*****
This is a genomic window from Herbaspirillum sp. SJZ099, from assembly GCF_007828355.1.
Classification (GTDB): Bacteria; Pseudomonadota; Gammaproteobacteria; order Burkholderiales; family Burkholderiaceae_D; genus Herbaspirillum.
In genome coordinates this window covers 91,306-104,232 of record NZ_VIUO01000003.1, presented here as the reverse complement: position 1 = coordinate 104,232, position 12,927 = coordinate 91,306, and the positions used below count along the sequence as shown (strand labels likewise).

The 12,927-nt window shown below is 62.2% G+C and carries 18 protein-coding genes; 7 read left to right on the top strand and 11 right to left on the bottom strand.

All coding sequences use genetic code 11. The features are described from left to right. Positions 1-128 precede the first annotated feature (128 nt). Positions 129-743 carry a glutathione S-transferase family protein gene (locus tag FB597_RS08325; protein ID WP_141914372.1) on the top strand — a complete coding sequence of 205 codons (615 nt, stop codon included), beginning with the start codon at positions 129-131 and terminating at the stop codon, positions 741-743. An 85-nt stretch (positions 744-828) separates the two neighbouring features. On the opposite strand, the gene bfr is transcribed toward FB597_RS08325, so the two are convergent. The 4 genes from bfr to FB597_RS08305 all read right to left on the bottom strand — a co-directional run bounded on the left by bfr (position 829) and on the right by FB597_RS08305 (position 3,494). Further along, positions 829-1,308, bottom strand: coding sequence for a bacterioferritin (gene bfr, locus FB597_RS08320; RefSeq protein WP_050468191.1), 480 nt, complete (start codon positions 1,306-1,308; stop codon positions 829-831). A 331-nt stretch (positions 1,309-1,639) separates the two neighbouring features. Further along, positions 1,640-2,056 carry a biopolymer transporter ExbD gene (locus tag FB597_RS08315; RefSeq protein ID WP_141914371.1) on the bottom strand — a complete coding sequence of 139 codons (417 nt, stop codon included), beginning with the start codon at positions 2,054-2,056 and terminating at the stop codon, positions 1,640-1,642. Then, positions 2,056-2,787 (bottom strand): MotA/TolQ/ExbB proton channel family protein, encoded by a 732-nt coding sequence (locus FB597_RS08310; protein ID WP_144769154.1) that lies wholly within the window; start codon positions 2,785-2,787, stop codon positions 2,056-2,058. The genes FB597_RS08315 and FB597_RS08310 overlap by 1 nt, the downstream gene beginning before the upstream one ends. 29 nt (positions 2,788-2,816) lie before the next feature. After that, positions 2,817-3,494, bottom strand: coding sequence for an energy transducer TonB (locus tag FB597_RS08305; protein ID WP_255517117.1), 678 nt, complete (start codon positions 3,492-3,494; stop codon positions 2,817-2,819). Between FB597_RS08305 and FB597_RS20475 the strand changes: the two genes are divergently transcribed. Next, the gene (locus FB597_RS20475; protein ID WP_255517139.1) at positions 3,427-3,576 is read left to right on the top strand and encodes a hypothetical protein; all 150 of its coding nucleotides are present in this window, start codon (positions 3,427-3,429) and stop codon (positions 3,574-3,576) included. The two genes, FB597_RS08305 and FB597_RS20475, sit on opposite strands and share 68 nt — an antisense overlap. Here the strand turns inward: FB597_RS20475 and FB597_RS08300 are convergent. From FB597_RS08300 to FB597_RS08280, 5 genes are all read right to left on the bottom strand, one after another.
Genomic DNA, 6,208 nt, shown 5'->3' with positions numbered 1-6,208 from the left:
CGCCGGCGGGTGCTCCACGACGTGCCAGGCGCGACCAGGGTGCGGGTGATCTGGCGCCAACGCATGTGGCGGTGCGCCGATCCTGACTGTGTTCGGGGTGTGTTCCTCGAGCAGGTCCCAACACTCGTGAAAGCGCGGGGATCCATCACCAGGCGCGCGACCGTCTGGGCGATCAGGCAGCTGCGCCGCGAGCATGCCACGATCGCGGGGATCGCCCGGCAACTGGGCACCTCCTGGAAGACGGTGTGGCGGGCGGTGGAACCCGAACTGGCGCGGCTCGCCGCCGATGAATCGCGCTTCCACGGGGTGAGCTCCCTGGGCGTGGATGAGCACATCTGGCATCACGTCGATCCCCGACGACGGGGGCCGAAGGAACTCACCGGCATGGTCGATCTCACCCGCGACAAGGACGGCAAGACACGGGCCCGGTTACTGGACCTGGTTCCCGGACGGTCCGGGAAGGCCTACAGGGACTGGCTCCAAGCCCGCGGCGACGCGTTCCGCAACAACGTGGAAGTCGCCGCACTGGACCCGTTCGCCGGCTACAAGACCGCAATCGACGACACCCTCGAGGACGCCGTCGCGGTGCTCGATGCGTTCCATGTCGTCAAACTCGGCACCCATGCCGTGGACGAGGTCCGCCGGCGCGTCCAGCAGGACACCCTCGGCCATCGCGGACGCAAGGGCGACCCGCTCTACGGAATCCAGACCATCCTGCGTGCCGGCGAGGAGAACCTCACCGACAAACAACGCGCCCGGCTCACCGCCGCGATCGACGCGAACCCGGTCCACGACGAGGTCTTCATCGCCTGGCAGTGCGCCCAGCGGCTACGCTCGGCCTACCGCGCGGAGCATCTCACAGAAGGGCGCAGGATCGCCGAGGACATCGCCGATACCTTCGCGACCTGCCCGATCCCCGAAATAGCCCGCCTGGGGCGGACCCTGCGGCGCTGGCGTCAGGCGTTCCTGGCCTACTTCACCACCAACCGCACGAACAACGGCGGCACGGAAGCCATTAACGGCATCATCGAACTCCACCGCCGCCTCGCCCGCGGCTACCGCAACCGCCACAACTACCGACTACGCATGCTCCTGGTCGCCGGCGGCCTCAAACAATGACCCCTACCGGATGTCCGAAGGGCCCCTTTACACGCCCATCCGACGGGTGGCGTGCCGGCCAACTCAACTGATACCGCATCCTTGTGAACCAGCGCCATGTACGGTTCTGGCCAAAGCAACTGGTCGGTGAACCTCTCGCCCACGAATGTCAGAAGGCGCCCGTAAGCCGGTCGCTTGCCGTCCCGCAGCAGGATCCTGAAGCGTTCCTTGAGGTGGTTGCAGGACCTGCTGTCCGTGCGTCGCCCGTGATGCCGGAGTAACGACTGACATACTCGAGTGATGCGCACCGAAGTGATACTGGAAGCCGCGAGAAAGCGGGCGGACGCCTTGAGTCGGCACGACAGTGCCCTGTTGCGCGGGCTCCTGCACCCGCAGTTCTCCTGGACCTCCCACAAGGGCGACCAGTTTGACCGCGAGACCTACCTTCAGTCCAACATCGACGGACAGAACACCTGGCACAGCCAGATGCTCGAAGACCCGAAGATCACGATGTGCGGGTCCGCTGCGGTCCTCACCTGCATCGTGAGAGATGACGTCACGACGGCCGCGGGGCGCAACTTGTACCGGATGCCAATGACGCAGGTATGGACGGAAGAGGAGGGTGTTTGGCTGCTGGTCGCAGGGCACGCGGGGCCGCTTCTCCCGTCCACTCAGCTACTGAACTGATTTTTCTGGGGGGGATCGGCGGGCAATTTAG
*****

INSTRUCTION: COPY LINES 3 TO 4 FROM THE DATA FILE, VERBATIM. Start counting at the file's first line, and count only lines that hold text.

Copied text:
In genome coordinates this window covers 91,306-104,232 of record NZ_VIUO01000003.1, presented here as the reverse complement: position 1 = coordinate 104,232, position 12,927 = coordinate 91,306, and the positions used below count along the sequence as shown (strand labels likewise).

The 12,927-nt window shown below is 62.2% G+C and carries 18 protein-coding genes; 7 read left to right on the top strand and 11 right to left on the bottom strand.